In Sumatra, a snare trap costs a baby elephant her trunk, then her life

In Sumatra, a snare trap costs a baby elephant her trunk, then her life



ACEH BESAR, Indonesia — A Sumatran elephant calf has died days after conservation officials in Indonesia amputated half of her trunk due to severe injuries from a suspected snare trap.

The female calf had been found alone and severely wounded by locals in Aceh Jaya district, in northern Sumatra, and handed over to the provincial conservation department, or BKSDA.

BKSDA head Agus Arianto said the animal had severe wounds to her trunk, which appeared to have been inflicted by a snare trap, essentially a metal wire typically used by poachers to trap bushmeat. Agus said veterinarians decided to amputate half of her trunk as the wounds were believed to be untreatable.

“There was no other choice because the wound had been there for a while. If we had let it be, it would have endangered the elephant calf herself,” he said.

After the amputation, the elephant appeared to show signs of recovery. Caretakers had to help feed her, because she could no longer use her trunk to grab food and feed herself.

The calf died on Nov. 16. The BKSDA has ordered a necropsy to determine the cause of death. The department has also called for the end of snare traps, and the protection of the forest and wildlife.

Snare traps are common throughout the rainforests of Southeast Asia. Though poachers usually set them to catch wild boars or deer for bushmeat, they’re sometimes used to target trophy animals such as elephants, tigers and Sumatran rhinos.

Recent studies have shown that snaring by hunters is a much greater threat to the survival of Southeast Asia’s threatened wildlife than deforestation and forest degradation.

The elephant calf whose trunk had to be amputated due to severe wounds from a snare trap set by poachers. Image by Junaidi Hanafiah/Mongabay Indonesia.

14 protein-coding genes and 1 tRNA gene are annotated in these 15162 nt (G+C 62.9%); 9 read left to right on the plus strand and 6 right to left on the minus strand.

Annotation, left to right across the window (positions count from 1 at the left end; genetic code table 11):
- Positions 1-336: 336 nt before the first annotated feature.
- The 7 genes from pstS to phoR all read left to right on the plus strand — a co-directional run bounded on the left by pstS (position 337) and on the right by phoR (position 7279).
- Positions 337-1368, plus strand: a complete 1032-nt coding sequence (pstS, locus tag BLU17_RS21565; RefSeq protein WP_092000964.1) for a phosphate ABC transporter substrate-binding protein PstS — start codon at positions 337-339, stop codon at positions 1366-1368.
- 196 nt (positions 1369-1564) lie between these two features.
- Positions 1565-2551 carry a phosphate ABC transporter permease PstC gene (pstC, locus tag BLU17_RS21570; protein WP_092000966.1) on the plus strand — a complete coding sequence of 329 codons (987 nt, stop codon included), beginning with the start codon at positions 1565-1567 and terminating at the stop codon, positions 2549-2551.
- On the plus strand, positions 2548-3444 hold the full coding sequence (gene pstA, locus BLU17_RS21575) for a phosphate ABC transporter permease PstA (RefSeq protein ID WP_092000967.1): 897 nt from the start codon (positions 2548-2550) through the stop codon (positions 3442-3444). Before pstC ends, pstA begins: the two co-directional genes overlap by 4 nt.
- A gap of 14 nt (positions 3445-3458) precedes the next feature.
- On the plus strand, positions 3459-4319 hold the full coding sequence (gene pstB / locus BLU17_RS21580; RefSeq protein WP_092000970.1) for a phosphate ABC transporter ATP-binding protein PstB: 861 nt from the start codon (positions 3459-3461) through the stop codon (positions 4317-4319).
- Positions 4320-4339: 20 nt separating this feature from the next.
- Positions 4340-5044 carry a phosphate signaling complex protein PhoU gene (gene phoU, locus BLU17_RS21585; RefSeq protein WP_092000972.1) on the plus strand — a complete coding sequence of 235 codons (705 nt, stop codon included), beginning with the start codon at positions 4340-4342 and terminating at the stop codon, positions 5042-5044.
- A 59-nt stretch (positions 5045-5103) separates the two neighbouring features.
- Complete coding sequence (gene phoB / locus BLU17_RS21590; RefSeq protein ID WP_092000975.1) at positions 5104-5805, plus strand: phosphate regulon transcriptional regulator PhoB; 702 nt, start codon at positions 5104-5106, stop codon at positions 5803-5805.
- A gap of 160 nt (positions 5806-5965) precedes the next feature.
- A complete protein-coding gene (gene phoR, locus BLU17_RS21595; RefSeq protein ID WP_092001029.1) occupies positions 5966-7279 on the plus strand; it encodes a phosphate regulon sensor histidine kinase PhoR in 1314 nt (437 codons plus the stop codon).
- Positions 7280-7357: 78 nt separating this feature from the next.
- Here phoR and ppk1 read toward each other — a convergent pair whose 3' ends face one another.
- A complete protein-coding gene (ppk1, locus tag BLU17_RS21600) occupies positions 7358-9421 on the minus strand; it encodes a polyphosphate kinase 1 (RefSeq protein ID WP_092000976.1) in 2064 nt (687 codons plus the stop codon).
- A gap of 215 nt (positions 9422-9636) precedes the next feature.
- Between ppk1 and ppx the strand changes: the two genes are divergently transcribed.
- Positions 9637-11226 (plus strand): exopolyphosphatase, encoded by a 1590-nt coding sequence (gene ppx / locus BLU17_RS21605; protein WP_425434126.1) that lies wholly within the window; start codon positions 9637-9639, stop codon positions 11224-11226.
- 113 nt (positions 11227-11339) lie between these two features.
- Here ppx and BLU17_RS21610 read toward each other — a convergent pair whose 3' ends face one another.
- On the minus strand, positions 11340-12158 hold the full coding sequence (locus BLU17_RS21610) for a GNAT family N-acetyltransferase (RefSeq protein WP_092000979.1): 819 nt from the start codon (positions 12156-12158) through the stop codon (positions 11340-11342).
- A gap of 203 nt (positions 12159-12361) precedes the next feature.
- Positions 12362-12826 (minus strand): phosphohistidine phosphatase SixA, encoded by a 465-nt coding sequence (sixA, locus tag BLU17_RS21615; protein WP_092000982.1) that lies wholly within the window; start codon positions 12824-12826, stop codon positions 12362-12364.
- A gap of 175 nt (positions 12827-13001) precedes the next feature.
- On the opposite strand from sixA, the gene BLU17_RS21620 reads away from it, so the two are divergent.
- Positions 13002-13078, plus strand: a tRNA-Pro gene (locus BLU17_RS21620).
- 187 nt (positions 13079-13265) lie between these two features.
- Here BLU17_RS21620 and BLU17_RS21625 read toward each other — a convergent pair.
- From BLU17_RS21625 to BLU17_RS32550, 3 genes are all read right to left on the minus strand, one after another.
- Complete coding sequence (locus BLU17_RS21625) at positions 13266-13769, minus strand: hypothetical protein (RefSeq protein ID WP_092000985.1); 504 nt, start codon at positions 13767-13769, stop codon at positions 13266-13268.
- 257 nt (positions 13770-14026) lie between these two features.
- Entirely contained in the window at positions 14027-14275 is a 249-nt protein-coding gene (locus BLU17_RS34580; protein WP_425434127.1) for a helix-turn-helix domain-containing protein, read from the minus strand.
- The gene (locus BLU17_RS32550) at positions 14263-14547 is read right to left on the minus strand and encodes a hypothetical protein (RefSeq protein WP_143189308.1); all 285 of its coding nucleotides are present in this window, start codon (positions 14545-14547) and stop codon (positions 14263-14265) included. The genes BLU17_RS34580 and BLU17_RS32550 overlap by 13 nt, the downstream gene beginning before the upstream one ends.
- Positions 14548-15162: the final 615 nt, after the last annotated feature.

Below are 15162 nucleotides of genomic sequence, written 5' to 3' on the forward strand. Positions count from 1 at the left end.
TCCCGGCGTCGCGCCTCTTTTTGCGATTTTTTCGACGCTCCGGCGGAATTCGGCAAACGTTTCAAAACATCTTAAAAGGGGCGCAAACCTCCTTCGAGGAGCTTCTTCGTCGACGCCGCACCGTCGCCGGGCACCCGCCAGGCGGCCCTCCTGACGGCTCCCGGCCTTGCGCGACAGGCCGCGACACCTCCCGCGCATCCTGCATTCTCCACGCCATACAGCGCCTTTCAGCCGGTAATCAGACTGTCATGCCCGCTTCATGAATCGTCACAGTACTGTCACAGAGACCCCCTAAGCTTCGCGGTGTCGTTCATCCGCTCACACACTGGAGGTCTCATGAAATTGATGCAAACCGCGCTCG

The elephant calf whose trunk had to be amputated due to severe wounds from a snare trap set by poachers. Image by Junaidi Hanafiah/Mongabay Indonesia.

Snares are typically made of steel or nylon wire and are easy to build. They are also indiscriminate in what they catch, resulting in the capture of non-target species, as well as females and juvenile animals. While most of the trapped animals end up in local wildlife markets or are sold directly to restaurants as bushmeat, the “high-value” species are typically traded in major cities or exported to foreign markets.

Snare traps used to capture wildlife in Indonesia. Image by Junaidi Hanafiah/Mongabay Indonesia.
Snare traps used to capture wildlife in Indonesia. Image by Junaidi Hanafiah/Mongabay Indonesia.
The elephant calf whose trunk had to be amputated due to severe wounds from a snare trap set by poachers. Image by Junaidi Hanafiah/Mongabay Indonesia.
The elephant calf whose trunk had to be amputated due to severe wounds from a snare trap set by poachers. Image by Junaidi Hanafiah/Mongabay Indonesia.

The Sumatran elephant (Elephas maximus sumatranus), a subspecies of the Asian elephant, has seen its population in the wild decline along with the loss of its lowland forest habitats to oil palm plantations. Most elephants in Sumatra today live outside formally protected areas, and are frequently involved in human-elephant conflicts when they stray into farms and villages.

The species is listed as critically endangered on the IUCN Red List, and is meant to be protected under Indonesia’s 1990 Conservation Act, which prohibits the capture, killing or trade of the animal.

This article by Junaidi Hanafiah was first published by Mongabay.com on 17 November 2021. Lead Image: The elephant calf whose trunk had to be amputated due to severe wounds from a snare trap set by poachers. Image by Junaidi Hanafiah/Mongabay Indonesia.


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